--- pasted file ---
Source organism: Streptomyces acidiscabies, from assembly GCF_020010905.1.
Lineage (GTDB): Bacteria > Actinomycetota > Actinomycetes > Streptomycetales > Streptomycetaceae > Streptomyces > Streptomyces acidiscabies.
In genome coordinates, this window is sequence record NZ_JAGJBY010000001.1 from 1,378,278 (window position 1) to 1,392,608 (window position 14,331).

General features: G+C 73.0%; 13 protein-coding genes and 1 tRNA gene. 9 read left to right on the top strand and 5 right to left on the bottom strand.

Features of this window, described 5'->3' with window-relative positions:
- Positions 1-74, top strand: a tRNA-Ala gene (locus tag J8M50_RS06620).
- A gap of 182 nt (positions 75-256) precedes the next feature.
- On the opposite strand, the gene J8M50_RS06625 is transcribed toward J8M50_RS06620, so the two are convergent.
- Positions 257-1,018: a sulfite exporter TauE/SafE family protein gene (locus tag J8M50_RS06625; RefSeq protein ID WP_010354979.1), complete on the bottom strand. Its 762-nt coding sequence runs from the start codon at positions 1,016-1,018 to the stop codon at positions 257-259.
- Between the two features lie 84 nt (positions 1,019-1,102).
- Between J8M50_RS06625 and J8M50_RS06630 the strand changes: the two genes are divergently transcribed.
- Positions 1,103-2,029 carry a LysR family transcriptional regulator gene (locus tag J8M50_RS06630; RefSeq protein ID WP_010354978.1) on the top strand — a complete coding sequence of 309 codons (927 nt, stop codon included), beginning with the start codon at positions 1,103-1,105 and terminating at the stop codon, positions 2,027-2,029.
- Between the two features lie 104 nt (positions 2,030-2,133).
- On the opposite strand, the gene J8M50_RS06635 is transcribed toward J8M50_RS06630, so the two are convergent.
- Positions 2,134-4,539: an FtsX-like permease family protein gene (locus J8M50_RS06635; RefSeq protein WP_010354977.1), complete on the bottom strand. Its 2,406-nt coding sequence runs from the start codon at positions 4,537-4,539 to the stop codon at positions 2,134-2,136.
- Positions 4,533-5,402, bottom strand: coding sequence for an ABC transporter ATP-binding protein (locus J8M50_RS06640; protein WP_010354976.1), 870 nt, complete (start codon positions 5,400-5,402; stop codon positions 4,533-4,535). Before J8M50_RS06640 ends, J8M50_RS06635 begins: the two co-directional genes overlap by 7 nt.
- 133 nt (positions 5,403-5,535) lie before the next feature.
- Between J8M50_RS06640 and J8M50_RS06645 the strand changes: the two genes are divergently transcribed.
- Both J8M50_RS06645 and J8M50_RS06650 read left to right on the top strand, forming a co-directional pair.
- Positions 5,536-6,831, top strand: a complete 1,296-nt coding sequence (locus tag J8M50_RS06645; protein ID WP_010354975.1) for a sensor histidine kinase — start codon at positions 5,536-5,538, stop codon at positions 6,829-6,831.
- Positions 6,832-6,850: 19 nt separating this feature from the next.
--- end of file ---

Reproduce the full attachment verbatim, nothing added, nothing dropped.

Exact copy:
Source organism: Streptomyces acidiscabies, from assembly GCF_020010905.1.
Lineage (GTDB): Bacteria > Actinomycetota > Actinomycetes > Streptomycetales > Streptomycetaceae > Streptomyces > Streptomyces acidiscabies.
In genome coordinates, this window is sequence record NZ_JAGJBY010000001.1 from 1,378,278 (window position 1) to 1,392,608 (window position 14,331).

General features: G+C 73.0%; 13 protein-coding genes and 1 tRNA gene. 9 read left to right on the top strand and 5 right to left on the bottom strand.

Features of this window, described 5'->3' with window-relative positions:
- Positions 1-74, top strand: a tRNA-Ala gene (locus tag J8M50_RS06620).
- A gap of 182 nt (positions 75-256) precedes the next feature.
- On the opposite strand, the gene J8M50_RS06625 is transcribed toward J8M50_RS06620, so the two are convergent.
- Positions 257-1,018: a sulfite exporter TauE/SafE family protein gene (locus tag J8M50_RS06625; RefSeq protein ID WP_010354979.1), complete on the bottom strand. Its 762-nt coding sequence runs from the start codon at positions 1,016-1,018 to the stop codon at positions 257-259.
- Between the two features lie 84 nt (positions 1,019-1,102).
- Between J8M50_RS06625 and J8M50_RS06630 the strand changes: the two genes are divergently transcribed.
- Positions 1,103-2,029 carry a LysR family transcriptional regulator gene (locus tag J8M50_RS06630; RefSeq protein ID WP_010354978.1) on the top strand — a complete coding sequence of 309 codons (927 nt, stop codon included), beginning with the start codon at positions 1,103-1,105 and terminating at the stop codon, positions 2,027-2,029.
- Between the two features lie 104 nt (positions 2,030-2,133).
- On the opposite strand, the gene J8M50_RS06635 is transcribed toward J8M50_RS06630, so the two are convergent.
- Positions 2,134-4,539: an FtsX-like permease family protein gene (locus J8M50_RS06635; RefSeq protein WP_010354977.1), complete on the bottom strand. Its 2,406-nt coding sequence runs from the start codon at positions 4,537-4,539 to the stop codon at positions 2,134-2,136.
- Positions 4,533-5,402, bottom strand: coding sequence for an ABC transporter ATP-binding protein (locus J8M50_RS06640; protein WP_010354976.1), 870 nt, complete (start codon positions 5,400-5,402; stop codon positions 4,533-4,535). Before J8M50_RS06640 ends, J8M50_RS06635 begins: the two co-directional genes overlap by 7 nt.
- 133 nt (positions 5,403-5,535) lie before the next feature.
- Between J8M50_RS06640 and J8M50_RS06645 the strand changes: the two genes are divergently transcribed.
- Both J8M50_RS06645 and J8M50_RS06650 read left to right on the top strand, forming a co-directional pair.
- Positions 5,536-6,831, top strand: a complete 1,296-nt coding sequence (locus tag J8M50_RS06645; protein ID WP_010354975.1) for a sensor histidine kinase — start codon at positions 5,536-5,538, stop codon at positions 6,829-6,831.
- Positions 6,832-6,850: 19 nt separating this feature from the next.